On the more traditional side of things, the mains are generous and just as suitable for hogging if you’re hungry as they are for sharing if you want to taste across the table. We got the seafood pot — mussels and clams in an aggressive (in a good way) white wine sauce — and I was glad we opted for the optional linguine; it was a necessary vehicle for the sauce. The sauce was also a highlight of the steak frites — a nicely cooked wagyu sirloin from Lake Ōhau with a deeply flavourful classic Bordelaise sauce and excellent fries. On the side we had the creamy and satisfying three cheese mac and cheese, and some excellent dinner rolls — wonderfully light and puffy, served super-hot so they produce a puff of stream as you tear them open. For dessert, we had the ambrosia — everything in its right place, nothing to complain about but nothing to write home about either — and the 7 Eleven slushie — a half-and-half of strawberry-and-basil shaved ice on top of frozen strawberries and a caramel that quickly cooled from the ice, an odd and unnecessary complication to what could have been a pretty simple and refreshing dish. The components all ended up as gelatinous globs without discernible flavour — an authentic brown mess, the usual consequence of putting too many flavours in your shaved ice. 

But food isn’t everything, as on the sign outside proclaimed. The cocktail we had (“Grapefruit”) was, as you’d imagine, sour and refreshing. A little like a grapefruit Fruju, which was always my favourite ice block, so while it wasn’t going to win any mixology awards (it’s not that kind of place, anyway), it was right up my alley. The wine list — presented in flavour profiles, not by varietals, as has become increasingly common (and helpful) — is short but suitable by the glass, and impressively varied and interesting by the bottle. There were many there I’d love to have tried if anyone else on my table was drinking wine. 

And the fun people? Well, I went on a rainy Sunday, so a who’s who of Instagram all spilling both cocktails and secrets was decidedly not in effect. Perhaps it more closely resembled that other stalwart of Ponsonby Rd, Prego . There were a couple of kids there. A few families. A couple of pretty chill-seeming dates. A nice Sunday-dinner vibe, but no one sitting out in the wet. No one people-watching while hoping to be people-watched. But I imagine that’ll all change when the sun comes out.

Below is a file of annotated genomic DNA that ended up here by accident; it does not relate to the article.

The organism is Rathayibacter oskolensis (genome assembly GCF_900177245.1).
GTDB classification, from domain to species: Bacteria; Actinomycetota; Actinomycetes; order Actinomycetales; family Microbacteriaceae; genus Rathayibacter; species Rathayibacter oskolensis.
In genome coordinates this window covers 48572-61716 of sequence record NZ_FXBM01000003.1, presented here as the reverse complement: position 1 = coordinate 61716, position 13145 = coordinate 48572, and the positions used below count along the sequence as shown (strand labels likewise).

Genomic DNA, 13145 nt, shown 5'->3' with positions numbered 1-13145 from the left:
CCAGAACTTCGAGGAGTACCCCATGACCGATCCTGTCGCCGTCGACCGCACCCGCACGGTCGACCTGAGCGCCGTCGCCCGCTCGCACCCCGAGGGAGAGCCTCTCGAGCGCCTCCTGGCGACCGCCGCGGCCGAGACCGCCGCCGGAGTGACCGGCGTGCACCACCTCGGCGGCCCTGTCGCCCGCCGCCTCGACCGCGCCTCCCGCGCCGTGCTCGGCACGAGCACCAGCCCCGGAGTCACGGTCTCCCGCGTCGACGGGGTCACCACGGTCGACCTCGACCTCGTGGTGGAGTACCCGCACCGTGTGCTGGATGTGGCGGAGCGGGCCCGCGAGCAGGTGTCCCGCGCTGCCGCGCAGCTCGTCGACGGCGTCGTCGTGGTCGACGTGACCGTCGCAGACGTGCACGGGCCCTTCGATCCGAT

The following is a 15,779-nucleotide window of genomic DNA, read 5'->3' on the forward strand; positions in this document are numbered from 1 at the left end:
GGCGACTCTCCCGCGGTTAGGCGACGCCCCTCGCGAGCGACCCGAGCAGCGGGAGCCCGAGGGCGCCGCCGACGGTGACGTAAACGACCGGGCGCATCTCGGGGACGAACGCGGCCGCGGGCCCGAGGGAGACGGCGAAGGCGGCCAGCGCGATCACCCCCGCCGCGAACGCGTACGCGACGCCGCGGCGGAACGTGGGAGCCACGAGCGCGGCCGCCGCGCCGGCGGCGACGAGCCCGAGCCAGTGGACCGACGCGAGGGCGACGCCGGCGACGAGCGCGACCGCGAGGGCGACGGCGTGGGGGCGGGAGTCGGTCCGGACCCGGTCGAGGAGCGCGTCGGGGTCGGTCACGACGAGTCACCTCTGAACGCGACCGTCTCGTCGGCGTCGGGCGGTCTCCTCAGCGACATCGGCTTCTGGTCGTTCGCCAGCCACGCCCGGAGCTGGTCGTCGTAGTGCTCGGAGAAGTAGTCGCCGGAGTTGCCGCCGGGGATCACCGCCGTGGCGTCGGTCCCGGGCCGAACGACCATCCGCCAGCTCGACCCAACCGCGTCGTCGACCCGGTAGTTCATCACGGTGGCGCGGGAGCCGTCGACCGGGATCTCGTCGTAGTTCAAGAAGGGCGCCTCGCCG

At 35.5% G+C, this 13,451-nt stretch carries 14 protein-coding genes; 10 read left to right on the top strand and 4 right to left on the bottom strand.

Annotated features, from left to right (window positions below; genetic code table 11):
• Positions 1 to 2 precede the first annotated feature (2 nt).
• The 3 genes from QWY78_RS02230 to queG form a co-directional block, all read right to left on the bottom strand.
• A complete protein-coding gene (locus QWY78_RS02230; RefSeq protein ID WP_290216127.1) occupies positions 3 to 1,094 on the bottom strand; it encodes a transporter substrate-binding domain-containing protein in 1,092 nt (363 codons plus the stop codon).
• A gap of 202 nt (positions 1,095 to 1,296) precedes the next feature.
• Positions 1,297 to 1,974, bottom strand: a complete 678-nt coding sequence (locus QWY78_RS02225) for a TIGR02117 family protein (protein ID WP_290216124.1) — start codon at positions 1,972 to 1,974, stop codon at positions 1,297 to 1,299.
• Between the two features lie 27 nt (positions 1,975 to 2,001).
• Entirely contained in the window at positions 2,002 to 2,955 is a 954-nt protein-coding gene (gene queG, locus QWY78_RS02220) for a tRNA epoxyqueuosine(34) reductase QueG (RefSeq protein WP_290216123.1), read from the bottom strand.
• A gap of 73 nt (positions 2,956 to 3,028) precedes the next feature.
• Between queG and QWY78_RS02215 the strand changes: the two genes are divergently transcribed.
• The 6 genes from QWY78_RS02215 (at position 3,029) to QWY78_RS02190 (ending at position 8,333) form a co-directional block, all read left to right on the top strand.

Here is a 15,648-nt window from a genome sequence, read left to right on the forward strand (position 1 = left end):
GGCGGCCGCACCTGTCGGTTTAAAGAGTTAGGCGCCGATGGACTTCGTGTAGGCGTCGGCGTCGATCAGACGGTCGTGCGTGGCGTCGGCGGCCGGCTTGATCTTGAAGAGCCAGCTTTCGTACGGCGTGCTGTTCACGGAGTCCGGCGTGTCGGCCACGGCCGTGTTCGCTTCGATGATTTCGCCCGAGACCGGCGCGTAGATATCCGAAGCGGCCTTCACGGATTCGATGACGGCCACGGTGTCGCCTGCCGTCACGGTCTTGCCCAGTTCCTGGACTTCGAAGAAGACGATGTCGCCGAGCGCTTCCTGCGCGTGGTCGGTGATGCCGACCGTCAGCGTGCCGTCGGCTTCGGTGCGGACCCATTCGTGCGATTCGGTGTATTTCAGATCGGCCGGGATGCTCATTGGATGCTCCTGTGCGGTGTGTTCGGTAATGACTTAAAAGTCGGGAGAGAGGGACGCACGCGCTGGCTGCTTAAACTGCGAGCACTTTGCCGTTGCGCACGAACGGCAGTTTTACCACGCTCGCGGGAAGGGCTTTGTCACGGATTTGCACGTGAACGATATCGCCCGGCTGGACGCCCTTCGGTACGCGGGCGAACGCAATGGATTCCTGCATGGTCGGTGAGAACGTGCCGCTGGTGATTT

Tobi ***
110 Ponsonby Rd

Mon–Tues, 5–10pm
Wed–Sat, 11.30am–11pm
Sun 11.30–10pm

Dinner Bill
Starters $18–$110
Mains $34–$120
Sides $12–$17
Desserts $15–$42


Cho has often come under criticism for a lack of transparency around which of the restaurants he gives rave reviews to have given him his meals free or paid him to promote them, so I feel compelled to make a few disclosures myself, none of which have consciously impacted this review, positively or negatively.
1. I know Albert a little socially and we have friends in common.
2. In an Instagram post a couple of years ago promoting the restaurant Pasture , he personally attacked Metro’s then food editor Jean Teng in response to an article she’d co-written about employment issues at Pasture.
3. Metro paid for my meal at Tobi as the magazine pays for all meals at restaurants we are reviewing or judging.
4. Metro occasionally reviews restaurants that also advertise in the magazine, but those reviews are not impacted by the existence of the ad and we are just as likely to publish a harsh or ambivalent review of an advertiser’s restaurant as a positive one.
This review was published in Metro N°441.
Available here.


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In the Autumn 2024 issue of Metro we celebrate the best of Tāmaki Makaurau — 100 great things about life in Auckland, including our favourite florist, furniture store, cocktail, basketball court, tree, make-out spot, influencer, and psychic. The issue also includes the Metro Wine Awards, the battle over music technology company Serato, the end of The Pantograph Punch, the Billy Apple archives, a visit to Armenia, viral indie musician Lontalius, the state of fine dining, and the time we bombed West Auckland to kill a moth. Plus restaurants, movies, politics, astrology, and more.